Dear Mexican: How can a formerly proud Latina like myself feel proud to be Mexican again after my beloved relative was murdered in Mexico by narcos while visiting? I still have love for my heritage, and I understand that many Mexican people live in desperate situations because they have no opportunity. But on that day, I was not proud to be a Mexican. And I wonder if I will ever be again. —Heartbroken
Dear Reader: Murders, no matter how terrible, are no more representative of Mexico or its people than it is of the United States and its gente. Feel ashamed of the drug cartels, of the corrupt government officials that let them roam, of the insane policies on both sides of the border that make the trade so lucrative and deadly, but don’t apply those stains to the pride you feel for your heritage. Take yourself as an example—you’re obviously a smart, caring, wonderful soul who is mexicana. You, your family, your dearly departed, and the mucho millions of Mexicans like ustedes—the non-criminal, hard-working, and successful masses—exhibit the true Mexican character and are more than worthy of adulation; don’t let narcos and their actions ever make you think otherwise. Ever.
I loved (that’s loved in the past tense) Mexico, even lived as a mojado in Ciudad Juárez for three years in the mid-1990s, when you could take a lady out for the evening and not worry that the narcos were going to grab her off your arm and rape and torture her to death before dumping her in a shallow hole out by the airport. And it’s that love of the country and la raza that compels me to watch with horror as the whole thing slides from simple mordida and go-along-to-get-along to so many dead each day they don’t even bother to dig the shallow holes any more. —Concerned Gabacho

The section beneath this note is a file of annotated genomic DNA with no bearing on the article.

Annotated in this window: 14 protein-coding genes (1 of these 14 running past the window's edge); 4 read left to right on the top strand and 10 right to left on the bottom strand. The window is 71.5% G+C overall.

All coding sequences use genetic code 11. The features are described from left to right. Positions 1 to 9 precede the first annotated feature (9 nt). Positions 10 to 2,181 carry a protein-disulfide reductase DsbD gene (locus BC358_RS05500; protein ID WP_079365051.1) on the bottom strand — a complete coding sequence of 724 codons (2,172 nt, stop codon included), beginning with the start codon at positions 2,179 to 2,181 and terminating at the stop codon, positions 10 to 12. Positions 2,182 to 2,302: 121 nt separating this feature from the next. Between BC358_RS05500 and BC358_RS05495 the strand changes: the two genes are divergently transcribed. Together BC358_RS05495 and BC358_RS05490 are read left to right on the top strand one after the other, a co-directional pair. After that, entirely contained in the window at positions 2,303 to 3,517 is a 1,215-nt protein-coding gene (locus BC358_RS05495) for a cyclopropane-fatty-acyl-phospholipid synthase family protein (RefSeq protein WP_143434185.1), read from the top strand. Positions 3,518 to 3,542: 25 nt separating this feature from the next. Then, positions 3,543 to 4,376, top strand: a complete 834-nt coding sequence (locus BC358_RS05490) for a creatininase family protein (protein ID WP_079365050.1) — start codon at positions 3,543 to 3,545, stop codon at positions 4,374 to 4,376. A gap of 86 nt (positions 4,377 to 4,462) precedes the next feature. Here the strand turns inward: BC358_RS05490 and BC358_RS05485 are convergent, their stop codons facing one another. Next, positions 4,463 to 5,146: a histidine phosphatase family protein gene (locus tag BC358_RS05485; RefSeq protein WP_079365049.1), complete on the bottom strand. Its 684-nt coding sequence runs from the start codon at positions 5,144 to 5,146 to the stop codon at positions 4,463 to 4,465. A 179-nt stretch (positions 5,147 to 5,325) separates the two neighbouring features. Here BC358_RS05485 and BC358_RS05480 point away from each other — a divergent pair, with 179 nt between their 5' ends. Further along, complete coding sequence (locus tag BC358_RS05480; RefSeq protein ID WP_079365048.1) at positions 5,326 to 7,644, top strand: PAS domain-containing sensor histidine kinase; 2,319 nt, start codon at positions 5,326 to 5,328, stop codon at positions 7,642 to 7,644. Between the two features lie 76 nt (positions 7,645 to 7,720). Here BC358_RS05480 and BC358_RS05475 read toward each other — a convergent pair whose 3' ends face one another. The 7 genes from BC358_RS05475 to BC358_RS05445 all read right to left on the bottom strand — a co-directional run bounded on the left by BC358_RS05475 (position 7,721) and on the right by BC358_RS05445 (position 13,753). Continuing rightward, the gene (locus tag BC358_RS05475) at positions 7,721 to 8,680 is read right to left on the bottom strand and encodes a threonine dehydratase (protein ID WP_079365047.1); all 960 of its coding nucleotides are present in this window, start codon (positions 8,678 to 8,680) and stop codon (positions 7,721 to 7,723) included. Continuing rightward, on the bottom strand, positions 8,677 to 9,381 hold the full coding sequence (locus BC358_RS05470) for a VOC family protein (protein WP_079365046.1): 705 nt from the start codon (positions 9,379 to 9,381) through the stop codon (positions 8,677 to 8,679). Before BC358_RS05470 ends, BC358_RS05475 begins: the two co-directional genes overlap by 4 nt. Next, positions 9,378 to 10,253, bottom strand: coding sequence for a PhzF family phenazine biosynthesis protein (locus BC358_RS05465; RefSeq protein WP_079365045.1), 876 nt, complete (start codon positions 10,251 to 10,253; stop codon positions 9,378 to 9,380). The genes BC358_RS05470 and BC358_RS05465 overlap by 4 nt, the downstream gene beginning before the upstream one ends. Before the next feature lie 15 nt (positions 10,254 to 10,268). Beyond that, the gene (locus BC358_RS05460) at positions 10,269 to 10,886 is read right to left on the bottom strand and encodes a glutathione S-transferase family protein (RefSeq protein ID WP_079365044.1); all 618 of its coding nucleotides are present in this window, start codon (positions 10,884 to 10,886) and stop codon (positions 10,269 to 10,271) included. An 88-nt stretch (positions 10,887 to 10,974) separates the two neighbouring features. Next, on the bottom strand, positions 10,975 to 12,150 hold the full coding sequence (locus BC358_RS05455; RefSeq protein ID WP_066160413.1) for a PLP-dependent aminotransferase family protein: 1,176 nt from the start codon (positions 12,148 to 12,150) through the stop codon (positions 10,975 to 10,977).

Dear Gabacho: Either your chronology is wrong, or you’re a liar. The serial murders of the women in Juárez have been going on since at least the mid-1990s, that same bucolic decade you describe, and authorities on both sides of la frontera have blamed those deaths on many other individuals and groups besides the narcos. That clarification out of the way, Mexico is nowhere near a failed state or even a failing state. You want a failed state? Somalia. Failing state? California. Sí hay un chingo de problems with Mexico right now, and I honestly don’t think the narco-wars will stop until—take your pick—the United States legalizes drugs or we occupy the country anew, but that’s just the American in me. The Mexican in me knows this mess will disappear, la raza will survive, and we’ll continue the colonization of Aztlán anew with mere illegal immigrants instead of actual criminals.
Is bullfighting still popular in Mexico, or has Mexico, in addition to becoming a narco-state, become a land of p.c. pussies? —Pasty in the Afternoon
Dear Gabacho: Mexico, a land of p.c. pussies? The nation that still uses outrageous caricatures of negritos, chinitos, mariposas y indios in mainstream television? That carried its cockfighting tradition to the U.S., much to the consternation of municipal codes? That had its president as recently as 2007 describe an accusation against him as a cuento chino (“Chinese tale,” which is to say, a lie)? Yeah, bullfighting still exists in Mexico, although its popularity has declined over the years just like it has everywhere else. But if you want barnyard wrangling without the unnecessary death, try the charreada, the original rodeo. Prettier girls, better action, and none of those pussy helmets.
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